A professor surveyed the classroom of eager students and asked us, “How many of you are here because of a Free the Children trip?” Hands shot up, mine alongside them.
I was 18 years old, and it was the first week of my undergraduate degree in international development. Years of involvement with the WE Movement had taught me and thousands of similarly mobilized youth that all it would take to change the world was volunteerism and good intentions.
At the time, WE Charity, formerly known as Free the Children, and its sister company, the for-profit social enterprise Me to We, had been seen as a leader in Canada’s youth engagement sector. Few stopped to question whether their international programming lived up to expectations in contributing to ethical, sustainable change.
That changed in recent weeks. News broke about a questionable federal government contract, followed by an ethics investigation into speaking fees paid to members of the Trudeau family. Former WE employees shared accounts of alleged mistreatment of staff, racism within the organization and fraud in international operations.
As a former program participant whose perspective has since been changed by critical education and experience, I was relieved to see that the world is taking a closer look at the WE movement. Yet, even if WE were to transform its contracts, conditions and culture, I believe there would still be a deeper underlying issue at hand.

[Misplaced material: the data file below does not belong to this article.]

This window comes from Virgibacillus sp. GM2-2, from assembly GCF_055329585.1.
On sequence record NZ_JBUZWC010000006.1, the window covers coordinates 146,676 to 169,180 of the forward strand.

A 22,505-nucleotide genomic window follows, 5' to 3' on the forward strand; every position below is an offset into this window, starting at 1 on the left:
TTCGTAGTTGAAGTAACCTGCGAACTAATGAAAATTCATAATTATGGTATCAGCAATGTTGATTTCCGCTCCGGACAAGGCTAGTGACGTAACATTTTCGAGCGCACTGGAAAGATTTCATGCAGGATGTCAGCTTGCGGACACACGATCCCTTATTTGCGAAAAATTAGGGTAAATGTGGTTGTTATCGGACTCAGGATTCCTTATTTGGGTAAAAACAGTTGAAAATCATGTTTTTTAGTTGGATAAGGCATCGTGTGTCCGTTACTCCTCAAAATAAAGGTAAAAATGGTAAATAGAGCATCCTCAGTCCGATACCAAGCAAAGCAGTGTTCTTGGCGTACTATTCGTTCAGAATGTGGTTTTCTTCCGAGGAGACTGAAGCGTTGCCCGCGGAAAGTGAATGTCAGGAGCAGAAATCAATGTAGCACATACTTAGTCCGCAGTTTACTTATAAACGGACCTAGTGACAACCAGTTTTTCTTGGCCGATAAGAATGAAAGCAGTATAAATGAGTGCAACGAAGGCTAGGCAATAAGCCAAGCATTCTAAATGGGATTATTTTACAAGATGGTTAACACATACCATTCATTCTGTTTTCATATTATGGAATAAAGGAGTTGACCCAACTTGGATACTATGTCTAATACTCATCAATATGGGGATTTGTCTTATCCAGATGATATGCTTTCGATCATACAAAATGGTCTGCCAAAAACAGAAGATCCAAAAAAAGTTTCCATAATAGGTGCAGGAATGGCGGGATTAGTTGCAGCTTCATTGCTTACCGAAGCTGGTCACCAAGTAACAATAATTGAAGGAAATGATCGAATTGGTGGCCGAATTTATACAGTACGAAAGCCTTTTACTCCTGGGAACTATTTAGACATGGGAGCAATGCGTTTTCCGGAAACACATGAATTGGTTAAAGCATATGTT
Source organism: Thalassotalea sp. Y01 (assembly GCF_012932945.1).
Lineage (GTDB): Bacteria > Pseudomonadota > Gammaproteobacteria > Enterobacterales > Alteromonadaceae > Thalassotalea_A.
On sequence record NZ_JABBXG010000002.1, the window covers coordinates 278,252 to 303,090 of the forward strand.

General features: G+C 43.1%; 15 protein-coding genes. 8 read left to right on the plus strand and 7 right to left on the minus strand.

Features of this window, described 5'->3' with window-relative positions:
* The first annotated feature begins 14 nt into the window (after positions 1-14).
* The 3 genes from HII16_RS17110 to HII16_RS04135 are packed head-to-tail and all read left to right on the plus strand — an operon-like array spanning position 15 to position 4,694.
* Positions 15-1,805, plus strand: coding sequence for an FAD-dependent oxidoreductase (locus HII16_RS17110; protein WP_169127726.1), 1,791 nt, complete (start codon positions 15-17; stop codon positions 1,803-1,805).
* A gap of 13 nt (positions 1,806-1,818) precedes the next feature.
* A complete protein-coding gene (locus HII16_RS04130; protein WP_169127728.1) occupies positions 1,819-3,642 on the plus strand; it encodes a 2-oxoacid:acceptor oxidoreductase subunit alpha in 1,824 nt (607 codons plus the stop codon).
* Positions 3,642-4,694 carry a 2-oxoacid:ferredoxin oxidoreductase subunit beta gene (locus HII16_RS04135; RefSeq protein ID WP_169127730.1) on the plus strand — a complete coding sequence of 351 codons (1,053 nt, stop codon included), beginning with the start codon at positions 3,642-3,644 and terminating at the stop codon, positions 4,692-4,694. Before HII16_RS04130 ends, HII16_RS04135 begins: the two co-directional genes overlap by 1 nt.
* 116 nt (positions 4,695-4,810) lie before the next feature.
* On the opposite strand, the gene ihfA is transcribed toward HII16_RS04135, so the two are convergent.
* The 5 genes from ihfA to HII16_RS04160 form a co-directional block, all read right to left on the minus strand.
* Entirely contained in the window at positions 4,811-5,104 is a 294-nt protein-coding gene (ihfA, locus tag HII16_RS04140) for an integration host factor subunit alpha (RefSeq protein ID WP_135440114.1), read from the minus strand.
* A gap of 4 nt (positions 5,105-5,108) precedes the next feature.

WE partners with 18,000 schools and has engaged a million youth to date in their massive WE Day events. Within their expansive programming, you’ll find consistent encouragement to participate in international volunteer trips through Me to We.
In 2012, I was in Rajasthan, India alongside a group of other keen young Canadians, ready to change the world with Me To We. Although our group was sponsored by a corporation, the three-week trip would have normally cost around $5,000 per participant.
We were told that we’d be contributing to the building of a school in a rural community. In reality, we spent the first week moving a pile of bricks from one side of the work site to the other, the second week moving them back, and the third week painting some walls the wrong colour. We were given busywork — and fair enough. I wouldn’t trust unskilled teenagers to play a key role in building schools in my community, either.